Ex-Military Officials Tell Congress That Afghanistan Withdrawal Was ‘Too Slow, Too Late’

Former Chairman of the Joint Chiefs of Staff Gen. Mark Milley (L) and former Commander of the United States Central Command (CENTCOM), Gen. Kenneth F. McKenzie Jr., (R) participate in a hearing with the House Foreign Affairs Committee in the Rayburn House Office Building on March 19, 2024 in Washington, DC. The committee held the hearing to question retired U.S. Generals on the U.S. withdrawal from Afghanistan in 2021. (Photo by Anna Moneymaker/Getty Images)

OAN’s Brooke Mallory
11:27 AM – Wednesday, March 20, 2024

In a congressional hearing on Tuesday, the two senior generals overseeing the U.S. military’s exit from Afghanistan in 2021 laid the responsibility on the State Department for delaying orders for a “noncombatant evacuation operation” regarding remaining U.S. residents in Afghanistan.


“The fundamental mistake, the fundamental flaw, was the timing of the State Department,” said retired Gen. Mark Milley, former chair of the Joint Chiefs of Staff. “That was too slow and too late.”

Milley oversaw the final days of the United States’ two-decade presence in the war-torn nation of Afghanistan, together with former General Kenneth McKenzie, who led the U.S. Central Command. At least 170 Afghan civilians and 13 U.S. servicemen were killed in an incident that occurred during the mad dash to escape the country and its Taliban terrorist overlords.

The head of the House Foreign Affairs Committee, Representative Michael McCaul (R-Texas), maintained that the backlash had damaged America’s credibility and standing.

“That damage will last for generations,” McCaul said.

According to Milley’s testimony to the Senate in September 2021, officials from the Pentagon had advised keeping 2,500 American troops in Afghanistan and had forecast that the Afghan government would fall apart if American forces were to leave.

More than 120,000 Afghans were flown out during the evacuation, which Milley called a “logistical success but a strategic failure.”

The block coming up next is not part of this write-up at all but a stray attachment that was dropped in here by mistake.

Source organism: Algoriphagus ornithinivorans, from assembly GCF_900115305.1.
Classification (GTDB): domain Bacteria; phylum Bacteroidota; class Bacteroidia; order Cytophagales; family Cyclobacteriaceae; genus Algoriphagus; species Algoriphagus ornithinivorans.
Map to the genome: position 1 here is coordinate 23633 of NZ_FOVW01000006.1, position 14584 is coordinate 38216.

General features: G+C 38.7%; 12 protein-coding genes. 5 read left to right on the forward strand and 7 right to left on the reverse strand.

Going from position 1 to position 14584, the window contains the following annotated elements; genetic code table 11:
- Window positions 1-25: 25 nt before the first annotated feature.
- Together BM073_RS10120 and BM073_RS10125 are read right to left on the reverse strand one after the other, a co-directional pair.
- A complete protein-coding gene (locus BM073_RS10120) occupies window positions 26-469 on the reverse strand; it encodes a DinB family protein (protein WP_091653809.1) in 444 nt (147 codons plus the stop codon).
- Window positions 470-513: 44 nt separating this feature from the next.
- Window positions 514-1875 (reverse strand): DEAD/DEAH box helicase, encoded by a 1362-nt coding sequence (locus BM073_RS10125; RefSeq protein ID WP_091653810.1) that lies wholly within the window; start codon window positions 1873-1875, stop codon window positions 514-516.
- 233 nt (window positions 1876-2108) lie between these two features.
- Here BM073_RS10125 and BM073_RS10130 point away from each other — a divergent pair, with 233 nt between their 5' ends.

He underlined that the pullout was a strategic failure and acknowledged the presence of relatives of soldiers lost in Afghanistan at the hearing on Tuesday. However, he also commended the efforts of troops who evacuated American and Afghani civilians as well.

According to McKenzie, 13 service members were killed during the evacuation as a result of policy choices rather than the actions of soldiers on the ground.

Milley and McKenzie went on to say that much of the pandemonium in Kabul in August 2021 was caused by the State Department’s inability to prepare ahead and order the evacuation sooner.

Meanwhile, both the Biden administration and the Trump administration were criticized in a July State Department report for not having adequately planned for “worst-case scenarios” prior to the withdrawal.

The State Department claims that its capacity to assist was “hindered by the fact that it was unclear who in the Department had the lead.” The Pentagon had also been planning an evacuation operation for “some time,” according to the report.

The “straw that broke the camel’s back,” according to Milley, occurred in mid-August 2021 when Ashraf Ghani, the president of Afghanistan, left the nation as Taliban forces closed in on the capital. Milley stated that Afghan forces began disrobing themselves of their uniforms following Ghani’s exit.

Following the withdrawal, President Joe Biden’s approval rating fell below 50%.

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